Short Code (computer language)
|Developer||William F Schmitt, A. B. Tonik, J. R. Logan|
|ENIAC Short Code|
|Intermediate programming language, OMNIBAC Symbolic Assembler|
Short Code was one of the first higher-level languages ever developed for an electronic computer. Unlike machine code, Short Code statements represented mathematic expressions rather than a machine instruction. Also known as an automatic programming, the source code was not compiled but executed through an interpreter to simplify the programming process; the execution time was much slower though.
Short Code was proposed by John Mauchly in 1949 and originally known as Brief Code. William Schmitt implemented a version of Brief Code in 1949 for the BINAC computer, though it was never debugged and tested. The following year Schmitt implemented a new version of Brief Code for the UNIVAC I, where it was now known as Short Code (also Short Order Code). A revised version of Short Code was developed in 1952 for the Univac II by A. B. Tonik and J. R. Logan.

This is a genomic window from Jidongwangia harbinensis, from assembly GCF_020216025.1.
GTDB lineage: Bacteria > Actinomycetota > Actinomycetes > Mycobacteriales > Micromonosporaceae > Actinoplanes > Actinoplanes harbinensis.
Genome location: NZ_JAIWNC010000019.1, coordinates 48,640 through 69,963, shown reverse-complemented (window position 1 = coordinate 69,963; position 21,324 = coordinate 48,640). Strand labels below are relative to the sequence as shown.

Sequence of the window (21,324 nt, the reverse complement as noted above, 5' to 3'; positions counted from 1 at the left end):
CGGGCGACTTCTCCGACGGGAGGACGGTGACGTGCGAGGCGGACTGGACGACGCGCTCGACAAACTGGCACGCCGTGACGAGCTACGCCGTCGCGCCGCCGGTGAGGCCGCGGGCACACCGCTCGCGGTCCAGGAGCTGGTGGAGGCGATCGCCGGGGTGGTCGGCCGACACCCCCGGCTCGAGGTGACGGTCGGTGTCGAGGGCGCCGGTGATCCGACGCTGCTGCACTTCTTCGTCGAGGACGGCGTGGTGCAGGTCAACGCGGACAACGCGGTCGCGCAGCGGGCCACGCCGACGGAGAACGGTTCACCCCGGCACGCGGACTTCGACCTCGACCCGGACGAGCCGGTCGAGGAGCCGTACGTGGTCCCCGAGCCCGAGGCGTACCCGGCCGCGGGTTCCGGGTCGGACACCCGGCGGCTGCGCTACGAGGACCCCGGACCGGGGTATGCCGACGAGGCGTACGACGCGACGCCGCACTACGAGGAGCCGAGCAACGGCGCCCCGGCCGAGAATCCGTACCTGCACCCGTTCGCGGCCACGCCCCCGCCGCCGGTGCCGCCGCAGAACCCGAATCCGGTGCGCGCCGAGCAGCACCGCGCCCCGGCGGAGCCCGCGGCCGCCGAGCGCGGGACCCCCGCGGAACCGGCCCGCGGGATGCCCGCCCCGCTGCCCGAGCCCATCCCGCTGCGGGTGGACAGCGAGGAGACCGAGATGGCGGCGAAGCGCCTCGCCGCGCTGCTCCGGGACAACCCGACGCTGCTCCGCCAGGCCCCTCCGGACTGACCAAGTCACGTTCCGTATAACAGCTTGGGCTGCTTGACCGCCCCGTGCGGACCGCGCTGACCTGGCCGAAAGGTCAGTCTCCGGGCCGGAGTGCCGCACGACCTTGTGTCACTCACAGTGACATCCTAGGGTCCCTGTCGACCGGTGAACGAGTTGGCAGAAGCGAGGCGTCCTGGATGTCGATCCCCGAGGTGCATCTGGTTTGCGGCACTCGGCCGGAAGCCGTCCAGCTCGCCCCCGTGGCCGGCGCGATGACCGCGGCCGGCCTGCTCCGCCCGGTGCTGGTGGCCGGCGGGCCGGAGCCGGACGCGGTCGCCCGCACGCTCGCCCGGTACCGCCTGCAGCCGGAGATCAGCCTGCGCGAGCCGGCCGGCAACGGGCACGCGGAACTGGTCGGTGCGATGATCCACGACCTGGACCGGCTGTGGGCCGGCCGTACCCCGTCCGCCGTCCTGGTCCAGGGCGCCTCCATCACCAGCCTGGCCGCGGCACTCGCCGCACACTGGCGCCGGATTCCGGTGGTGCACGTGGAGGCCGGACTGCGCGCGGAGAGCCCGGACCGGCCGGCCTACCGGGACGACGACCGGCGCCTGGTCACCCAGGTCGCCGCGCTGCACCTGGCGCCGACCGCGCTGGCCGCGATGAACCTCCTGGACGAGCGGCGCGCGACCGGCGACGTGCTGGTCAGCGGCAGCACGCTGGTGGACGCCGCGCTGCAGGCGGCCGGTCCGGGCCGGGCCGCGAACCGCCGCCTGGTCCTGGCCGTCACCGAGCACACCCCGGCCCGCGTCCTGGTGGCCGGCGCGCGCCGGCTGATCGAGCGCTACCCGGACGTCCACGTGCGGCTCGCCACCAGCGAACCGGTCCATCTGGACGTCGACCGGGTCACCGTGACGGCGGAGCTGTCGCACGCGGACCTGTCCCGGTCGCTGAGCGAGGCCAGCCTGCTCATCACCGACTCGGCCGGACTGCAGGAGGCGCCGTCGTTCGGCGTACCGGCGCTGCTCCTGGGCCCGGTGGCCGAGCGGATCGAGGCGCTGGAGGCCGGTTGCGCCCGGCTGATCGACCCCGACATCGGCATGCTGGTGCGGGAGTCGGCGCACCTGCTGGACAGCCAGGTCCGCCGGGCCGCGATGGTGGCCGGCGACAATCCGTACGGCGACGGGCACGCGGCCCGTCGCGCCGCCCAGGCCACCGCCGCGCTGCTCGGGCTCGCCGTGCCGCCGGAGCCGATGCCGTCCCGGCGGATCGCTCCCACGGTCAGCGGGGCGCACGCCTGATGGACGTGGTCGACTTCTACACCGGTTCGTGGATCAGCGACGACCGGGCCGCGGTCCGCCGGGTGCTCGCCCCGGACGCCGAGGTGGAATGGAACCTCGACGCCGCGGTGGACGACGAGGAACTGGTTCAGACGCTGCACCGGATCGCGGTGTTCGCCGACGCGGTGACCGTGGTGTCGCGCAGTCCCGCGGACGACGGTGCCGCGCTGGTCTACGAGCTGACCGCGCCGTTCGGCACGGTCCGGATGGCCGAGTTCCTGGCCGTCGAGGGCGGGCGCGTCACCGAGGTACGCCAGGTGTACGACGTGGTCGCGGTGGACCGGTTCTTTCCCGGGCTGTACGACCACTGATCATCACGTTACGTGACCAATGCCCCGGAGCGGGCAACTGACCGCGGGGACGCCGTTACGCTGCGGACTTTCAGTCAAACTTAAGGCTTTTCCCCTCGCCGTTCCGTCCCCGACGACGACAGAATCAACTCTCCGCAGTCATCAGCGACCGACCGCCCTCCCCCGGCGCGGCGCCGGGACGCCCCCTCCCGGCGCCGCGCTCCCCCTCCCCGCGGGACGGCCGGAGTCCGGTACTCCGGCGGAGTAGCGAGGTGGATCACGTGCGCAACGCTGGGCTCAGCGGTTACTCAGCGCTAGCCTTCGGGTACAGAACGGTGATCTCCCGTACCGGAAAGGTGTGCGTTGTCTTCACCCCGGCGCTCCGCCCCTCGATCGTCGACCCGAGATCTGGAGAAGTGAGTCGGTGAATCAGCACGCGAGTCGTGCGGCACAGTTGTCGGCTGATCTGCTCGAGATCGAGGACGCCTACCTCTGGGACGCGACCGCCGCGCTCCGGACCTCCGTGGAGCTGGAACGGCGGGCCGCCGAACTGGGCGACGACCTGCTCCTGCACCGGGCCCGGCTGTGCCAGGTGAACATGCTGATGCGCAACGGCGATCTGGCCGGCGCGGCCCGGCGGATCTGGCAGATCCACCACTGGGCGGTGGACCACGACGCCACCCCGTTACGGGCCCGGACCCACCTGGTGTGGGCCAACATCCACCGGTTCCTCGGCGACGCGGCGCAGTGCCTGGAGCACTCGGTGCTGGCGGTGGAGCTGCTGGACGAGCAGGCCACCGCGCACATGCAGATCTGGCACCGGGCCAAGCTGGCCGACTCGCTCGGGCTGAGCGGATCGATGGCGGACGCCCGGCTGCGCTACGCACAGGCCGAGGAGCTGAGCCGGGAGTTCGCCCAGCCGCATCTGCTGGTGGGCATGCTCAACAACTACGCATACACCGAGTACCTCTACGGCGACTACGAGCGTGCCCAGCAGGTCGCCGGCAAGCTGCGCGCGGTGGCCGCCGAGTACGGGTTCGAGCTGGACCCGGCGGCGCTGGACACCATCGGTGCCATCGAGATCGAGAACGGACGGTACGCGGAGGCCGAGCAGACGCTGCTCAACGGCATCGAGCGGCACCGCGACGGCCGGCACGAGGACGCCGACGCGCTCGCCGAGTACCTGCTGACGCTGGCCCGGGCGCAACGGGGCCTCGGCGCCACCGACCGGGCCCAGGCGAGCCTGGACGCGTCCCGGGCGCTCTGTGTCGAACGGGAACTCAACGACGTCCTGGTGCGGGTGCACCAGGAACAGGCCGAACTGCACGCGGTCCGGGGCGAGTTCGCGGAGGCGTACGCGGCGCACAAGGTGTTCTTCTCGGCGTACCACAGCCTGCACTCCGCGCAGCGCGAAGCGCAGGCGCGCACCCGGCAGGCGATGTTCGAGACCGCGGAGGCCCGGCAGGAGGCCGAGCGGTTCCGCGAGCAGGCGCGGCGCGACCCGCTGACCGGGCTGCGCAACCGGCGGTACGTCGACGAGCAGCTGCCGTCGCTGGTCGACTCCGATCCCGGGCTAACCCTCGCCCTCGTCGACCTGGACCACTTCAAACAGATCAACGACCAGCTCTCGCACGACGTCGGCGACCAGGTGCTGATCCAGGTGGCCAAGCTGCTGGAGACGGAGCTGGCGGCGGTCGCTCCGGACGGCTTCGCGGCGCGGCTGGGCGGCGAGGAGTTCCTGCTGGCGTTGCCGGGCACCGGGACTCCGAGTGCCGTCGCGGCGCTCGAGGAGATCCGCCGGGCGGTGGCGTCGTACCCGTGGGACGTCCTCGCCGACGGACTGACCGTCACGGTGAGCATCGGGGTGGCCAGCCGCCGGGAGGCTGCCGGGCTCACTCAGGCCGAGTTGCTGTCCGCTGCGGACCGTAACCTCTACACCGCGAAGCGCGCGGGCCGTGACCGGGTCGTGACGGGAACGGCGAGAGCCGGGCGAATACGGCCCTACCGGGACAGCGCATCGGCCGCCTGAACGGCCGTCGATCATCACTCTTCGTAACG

While Short Code represented expressions, the representation itself was not direct and required a process of manual conversion. Elements of an expression were represented by two-character codes and then divided into 6-code groups in order to conform to the 12-byte words used by BINAC and Univac computers. For example, the expression
a = (b + c) / b * c
was converted to Short Code by a sequence of substitutions and a final regrouping:
X3 = ( X1 + Y1 ) / X1 * Y1 substitute variables X3 03 09 X1 07 Y1 02 04 X1 Y1 substitute operators and parentheses. Note that multiplication is represented by juxtaposition. 07Y10204X1Y1 group into 12-byte words. 0000X30309X1
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